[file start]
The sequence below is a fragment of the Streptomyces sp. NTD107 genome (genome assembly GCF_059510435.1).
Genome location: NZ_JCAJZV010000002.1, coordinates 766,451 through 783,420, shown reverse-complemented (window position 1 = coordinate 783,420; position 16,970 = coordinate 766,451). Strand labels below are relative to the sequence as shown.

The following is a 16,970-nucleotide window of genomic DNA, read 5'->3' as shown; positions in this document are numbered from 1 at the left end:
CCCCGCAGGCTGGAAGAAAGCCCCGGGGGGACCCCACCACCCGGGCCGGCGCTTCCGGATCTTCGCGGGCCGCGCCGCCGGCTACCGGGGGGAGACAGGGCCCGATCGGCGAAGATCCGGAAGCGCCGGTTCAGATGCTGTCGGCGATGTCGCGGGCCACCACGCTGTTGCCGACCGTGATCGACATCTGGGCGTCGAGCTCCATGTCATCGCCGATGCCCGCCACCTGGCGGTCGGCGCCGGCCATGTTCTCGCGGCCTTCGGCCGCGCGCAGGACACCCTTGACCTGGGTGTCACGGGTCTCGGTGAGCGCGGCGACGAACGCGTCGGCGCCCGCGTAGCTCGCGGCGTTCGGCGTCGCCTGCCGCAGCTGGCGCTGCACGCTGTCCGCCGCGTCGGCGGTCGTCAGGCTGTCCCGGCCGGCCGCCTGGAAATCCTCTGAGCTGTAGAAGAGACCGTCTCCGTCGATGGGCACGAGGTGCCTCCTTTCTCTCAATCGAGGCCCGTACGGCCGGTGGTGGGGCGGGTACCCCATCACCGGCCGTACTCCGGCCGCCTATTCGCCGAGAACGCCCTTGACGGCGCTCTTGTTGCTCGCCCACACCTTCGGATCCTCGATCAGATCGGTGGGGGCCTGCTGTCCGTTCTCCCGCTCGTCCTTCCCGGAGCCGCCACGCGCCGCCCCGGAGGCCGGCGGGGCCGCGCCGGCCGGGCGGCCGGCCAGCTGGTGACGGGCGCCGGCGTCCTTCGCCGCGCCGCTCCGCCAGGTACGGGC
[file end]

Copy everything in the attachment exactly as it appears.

The sequence below is a fragment of the Streptomyces sp. NTD107 genome (genome assembly GCF_059510435.1).
Genome location: NZ_JCAJZV010000002.1, coordinates 766,451 through 783,420, shown reverse-complemented (window position 1 = coordinate 783,420; position 16,970 = coordinate 766,451). Strand labels below are relative to the sequence as shown.

The following is a 16,970-nucleotide window of genomic DNA, read 5'->3' as shown; positions in this document are numbered from 1 at the left end:
CCCCGCAGGCTGGAAGAAAGCCCCGGGGGGACCCCACCACCCGGGCCGGCGCTTCCGGATCTTCGCGGGCCGCGCCGCCGGCTACCGGGGGGAGACAGGGCCCGATCGGCGAAGATCCGGAAGCGCCGGTTCAGATGCTGTCGGCGATGTCGCGGGCCACCACGCTGTTGCCGACCGTGATCGACATCTGGGCGTCGAGCTCCATGTCATCGCCGATGCCCGCCACCTGGCGGTCGGCGCCGGCCATGTTCTCGCGGCCTTCGGCCGCGCGCAGGACACCCTTGACCTGGGTGTCACGGGTCTCGGTGAGCGCGGCGACGAACGCGTCGGCGCCCGCGTAGCTCGCGGCGTTCGGCGTCGCCTGCCGCAGCTGGCGCTGCACGCTGTCCGCCGCGTCGGCGGTCGTCAGGCTGTCCCGGCCGGCCGCCTGGAAATCCTCTGAGCTGTAGAAGAGACCGTCTCCGTCGATGGGCACGAGGTGCCTCCTTTCTCTCAATCGAGGCCCGTACGGCCGGTGGTGGGGCGGGTACCCCATCACCGGCCGTACTCCGGCCGCCTATTCGCCGAGAACGCCCTTGACGGCGCTCTTGTTGCTCGCCCACACCTTCGGATCCTCGATCAGATCGGTGGGGGCCTGCTGTCCGTTCTCCCGCTCGTCCTTCCCGGAGCCGCCACGCGCCGCCCCGGAGGCCGGCGGGGCCGCGCCGGCCGGGCGGCCGGCCAGCTGGTGACGGGCGCCGGCGTCCTTCGCCGCGCCGCTCCGCCAGGTACGGGC